Edgewood Golf Course has had a huge impact on the lives of thousands of people around the world.
Its online course, GTC, has been rated as one of the most highly recommended courses in the world, with an average of 4.5 stars out of 5.
The course has been viewed by over 4 million people, and its impact on its community is immeasurable.
The Gatlinberg Golf Course was founded in 2009 by Mark and Denise Hunt, who wanted to provide an educational experience for all to enjoy.
It is currently run by a team of three teachers, two golf instructors and a tutor.
In an age when many people spend more time on social media than they do at work, GSC has become a beacon of empowerment for those on the move, and for people living in remote parts of Australia.
In 2017, it was also voted the top rated golf course in the country, and in 2018, it became one of just four Australian courses to win an Australian Open golf tournament.”GTC has been the centrepiece of my life,” Mark Hunt said.
“It was like a dream come true.”
Mark and Denise met while teaching at the University of New South Wales, where Mark worked as a tutor, and Denise, who worked as an instructor.
“We just thought we would get together and work out how we could do something different,” Mark said.
“And we found it was possible.”
Mark decided to set up GTC as an online course for people to enjoy on their own, which was something Denise found really cool.
“I’m not a social media person and I’ve never really been a golf instructor,” Denise said.”[It] has become such a passion for us and it’s a lot of fun to share our passion and we just love it.”
“When we started this we were thinking it would be a little bit like a college course or a weekend golf course,” Mark added.
“But the more we thought about it the more it became a full-time job.”
“It has become our hobby, our lifestyle, our passion.”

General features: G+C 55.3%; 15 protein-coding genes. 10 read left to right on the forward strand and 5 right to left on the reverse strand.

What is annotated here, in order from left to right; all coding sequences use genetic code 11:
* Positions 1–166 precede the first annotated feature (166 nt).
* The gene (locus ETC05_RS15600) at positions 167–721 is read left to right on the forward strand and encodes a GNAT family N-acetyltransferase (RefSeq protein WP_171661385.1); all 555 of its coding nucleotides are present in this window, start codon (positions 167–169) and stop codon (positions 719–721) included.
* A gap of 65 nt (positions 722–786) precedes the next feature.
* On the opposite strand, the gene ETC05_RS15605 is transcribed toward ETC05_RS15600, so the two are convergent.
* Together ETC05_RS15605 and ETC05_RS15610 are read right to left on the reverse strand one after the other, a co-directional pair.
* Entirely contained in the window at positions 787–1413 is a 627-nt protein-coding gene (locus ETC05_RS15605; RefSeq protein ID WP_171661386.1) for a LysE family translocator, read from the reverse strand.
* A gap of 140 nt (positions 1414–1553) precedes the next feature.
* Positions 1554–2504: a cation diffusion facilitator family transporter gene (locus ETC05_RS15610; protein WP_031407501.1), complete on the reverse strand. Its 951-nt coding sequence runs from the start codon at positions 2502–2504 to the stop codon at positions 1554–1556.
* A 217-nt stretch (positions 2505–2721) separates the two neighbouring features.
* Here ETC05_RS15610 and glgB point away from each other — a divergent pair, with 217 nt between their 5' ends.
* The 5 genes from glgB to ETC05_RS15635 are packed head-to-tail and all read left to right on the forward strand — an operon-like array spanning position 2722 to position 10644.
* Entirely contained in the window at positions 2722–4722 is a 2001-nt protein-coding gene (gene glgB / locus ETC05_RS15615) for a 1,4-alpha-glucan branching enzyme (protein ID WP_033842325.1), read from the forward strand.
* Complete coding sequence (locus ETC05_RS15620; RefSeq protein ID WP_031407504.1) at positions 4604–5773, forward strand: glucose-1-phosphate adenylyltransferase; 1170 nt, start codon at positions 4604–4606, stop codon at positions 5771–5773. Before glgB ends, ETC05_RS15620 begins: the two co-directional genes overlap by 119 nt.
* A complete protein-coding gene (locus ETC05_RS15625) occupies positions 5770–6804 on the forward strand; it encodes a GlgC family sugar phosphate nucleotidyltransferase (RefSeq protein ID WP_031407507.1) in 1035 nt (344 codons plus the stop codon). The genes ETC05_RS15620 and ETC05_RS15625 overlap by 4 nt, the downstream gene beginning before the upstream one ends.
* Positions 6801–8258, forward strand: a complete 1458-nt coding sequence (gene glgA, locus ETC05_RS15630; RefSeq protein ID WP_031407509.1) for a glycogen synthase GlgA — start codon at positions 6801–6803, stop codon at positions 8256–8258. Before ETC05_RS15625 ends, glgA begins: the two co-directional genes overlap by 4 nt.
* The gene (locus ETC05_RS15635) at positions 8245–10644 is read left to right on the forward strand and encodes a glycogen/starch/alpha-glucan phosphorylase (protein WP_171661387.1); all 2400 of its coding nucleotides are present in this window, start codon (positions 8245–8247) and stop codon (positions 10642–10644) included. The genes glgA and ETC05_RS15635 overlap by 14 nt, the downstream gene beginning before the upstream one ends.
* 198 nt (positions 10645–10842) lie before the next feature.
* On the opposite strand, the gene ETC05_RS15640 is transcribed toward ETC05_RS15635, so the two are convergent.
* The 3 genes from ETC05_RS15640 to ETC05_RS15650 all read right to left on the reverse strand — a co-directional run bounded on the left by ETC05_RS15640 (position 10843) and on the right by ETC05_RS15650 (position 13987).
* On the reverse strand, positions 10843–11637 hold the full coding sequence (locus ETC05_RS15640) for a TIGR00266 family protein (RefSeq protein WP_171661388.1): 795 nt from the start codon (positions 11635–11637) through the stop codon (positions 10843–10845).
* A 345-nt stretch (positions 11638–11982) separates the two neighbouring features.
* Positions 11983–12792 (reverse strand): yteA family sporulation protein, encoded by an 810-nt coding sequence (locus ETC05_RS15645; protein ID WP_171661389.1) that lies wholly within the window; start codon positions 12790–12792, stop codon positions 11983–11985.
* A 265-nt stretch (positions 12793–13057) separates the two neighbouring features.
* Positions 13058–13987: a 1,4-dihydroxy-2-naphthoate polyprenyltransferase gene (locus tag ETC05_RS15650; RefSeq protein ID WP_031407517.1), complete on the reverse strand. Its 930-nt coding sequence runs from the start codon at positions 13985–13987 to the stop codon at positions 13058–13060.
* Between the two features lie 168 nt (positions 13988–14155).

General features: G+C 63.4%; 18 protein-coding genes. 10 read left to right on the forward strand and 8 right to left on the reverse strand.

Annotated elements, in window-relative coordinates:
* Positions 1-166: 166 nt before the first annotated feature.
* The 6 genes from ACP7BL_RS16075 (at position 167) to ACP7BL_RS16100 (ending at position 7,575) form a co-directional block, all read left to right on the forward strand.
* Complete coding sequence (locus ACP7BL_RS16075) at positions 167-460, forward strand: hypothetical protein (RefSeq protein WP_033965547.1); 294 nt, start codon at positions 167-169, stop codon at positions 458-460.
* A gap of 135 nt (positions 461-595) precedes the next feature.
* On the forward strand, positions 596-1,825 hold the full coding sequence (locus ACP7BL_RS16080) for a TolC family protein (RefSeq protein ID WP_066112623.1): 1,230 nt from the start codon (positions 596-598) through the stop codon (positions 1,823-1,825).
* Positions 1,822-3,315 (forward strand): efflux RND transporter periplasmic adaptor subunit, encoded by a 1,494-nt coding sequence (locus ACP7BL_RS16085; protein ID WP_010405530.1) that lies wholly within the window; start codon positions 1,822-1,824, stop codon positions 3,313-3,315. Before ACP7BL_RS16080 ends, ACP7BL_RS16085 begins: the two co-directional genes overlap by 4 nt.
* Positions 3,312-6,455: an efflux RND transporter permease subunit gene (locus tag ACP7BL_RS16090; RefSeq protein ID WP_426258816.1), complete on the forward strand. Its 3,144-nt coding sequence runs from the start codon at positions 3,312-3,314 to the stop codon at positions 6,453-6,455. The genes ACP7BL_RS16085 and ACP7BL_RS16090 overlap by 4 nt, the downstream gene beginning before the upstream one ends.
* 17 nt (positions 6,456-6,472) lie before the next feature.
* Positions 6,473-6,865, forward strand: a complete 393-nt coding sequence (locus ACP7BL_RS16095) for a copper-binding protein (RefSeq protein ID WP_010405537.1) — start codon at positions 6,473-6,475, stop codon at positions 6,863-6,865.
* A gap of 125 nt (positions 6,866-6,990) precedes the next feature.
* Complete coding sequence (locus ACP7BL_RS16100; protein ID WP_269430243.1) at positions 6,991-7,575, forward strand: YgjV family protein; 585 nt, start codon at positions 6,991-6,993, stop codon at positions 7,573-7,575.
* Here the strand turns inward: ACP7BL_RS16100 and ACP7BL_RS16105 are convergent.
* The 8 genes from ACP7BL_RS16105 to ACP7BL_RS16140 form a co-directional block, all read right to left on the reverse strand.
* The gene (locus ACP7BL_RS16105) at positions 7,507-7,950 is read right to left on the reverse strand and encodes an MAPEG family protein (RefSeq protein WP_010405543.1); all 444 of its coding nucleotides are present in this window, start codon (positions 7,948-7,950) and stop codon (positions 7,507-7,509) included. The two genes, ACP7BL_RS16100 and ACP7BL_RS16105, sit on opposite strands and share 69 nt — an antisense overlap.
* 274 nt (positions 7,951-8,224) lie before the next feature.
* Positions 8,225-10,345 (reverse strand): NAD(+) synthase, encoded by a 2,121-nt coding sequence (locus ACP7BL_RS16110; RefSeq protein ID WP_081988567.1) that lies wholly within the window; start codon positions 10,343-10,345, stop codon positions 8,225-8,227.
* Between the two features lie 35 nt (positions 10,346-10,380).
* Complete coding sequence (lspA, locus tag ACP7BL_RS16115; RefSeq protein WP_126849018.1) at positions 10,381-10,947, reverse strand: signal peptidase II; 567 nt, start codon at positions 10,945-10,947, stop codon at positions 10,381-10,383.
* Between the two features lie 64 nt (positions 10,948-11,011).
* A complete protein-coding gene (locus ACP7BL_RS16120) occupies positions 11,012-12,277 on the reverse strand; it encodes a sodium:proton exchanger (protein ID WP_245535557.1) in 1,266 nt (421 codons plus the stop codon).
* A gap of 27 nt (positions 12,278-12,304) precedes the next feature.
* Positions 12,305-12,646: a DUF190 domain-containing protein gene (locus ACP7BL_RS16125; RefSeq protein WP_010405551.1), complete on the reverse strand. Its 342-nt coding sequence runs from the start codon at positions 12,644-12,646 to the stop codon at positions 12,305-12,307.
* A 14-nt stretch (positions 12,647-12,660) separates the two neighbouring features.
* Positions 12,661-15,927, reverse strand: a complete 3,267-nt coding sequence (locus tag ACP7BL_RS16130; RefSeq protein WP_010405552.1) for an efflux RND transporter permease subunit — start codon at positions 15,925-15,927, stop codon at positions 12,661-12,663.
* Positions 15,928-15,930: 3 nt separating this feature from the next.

Denise and Mark both said that their main motivation to create the course was to make it accessible to as many people as possible.
“For me personally, I was always a huge fan of the golf course and the camaraderie and the friendships that were made,” Denise explained.
“And the learning environment itself has always been great for that, as well.”
The Hunt family said they were inspired by the golf courses of Europe and were looking to recreate the experience.
“When you go to a golf course you have a really nice view of the lake, and you get to see the golfers on the course, so you can really appreciate the scenery,” Denise added.
“But you also feel the love and the pride of being in a place like that.”
A lot of people just come here and get a bit of a break, so we wanted to give them the chance to get back in the swing of things and learn about what it’s like to play golf in the area.””
For us, it’s really about being there and experiencing what it is like to be a part of that community and how they do things.
“The course currently boasts a community of more than 3,000 members.”
And we think that it has really made a positive impact in the community, as people have been able to share their experience and what it means to be part of the community.””
We want people to know that it’s not just about the course and what you can do on the golfcourse, it has a much bigger impact on what happens around the community and the local community.”
“And we think that it has really made a positive impact in the community, as people have been able to share their experience and what it means to be part of the community.”
With over 20 courses worldwide, there is a lot more going on in the online world than just golf.
“There are a lot less courses online now,” Denise joked.
“So it’s been really great to see what the Gatlins have achieved and the impact it has had.”
“If you look at all the courses out there, it doesn’t really matter if it’s online or offline,” Mark explained.
“It’s still the same thing.
You’ve got to go out and play golf.”
Topics:people,education,education-industry,golf,federal-government,tas,canberra-2600,australia,aucklander-2650,newcastle-2300First posted October 05, 2018 15:38:48Contact Mark HuntMore stories from Australia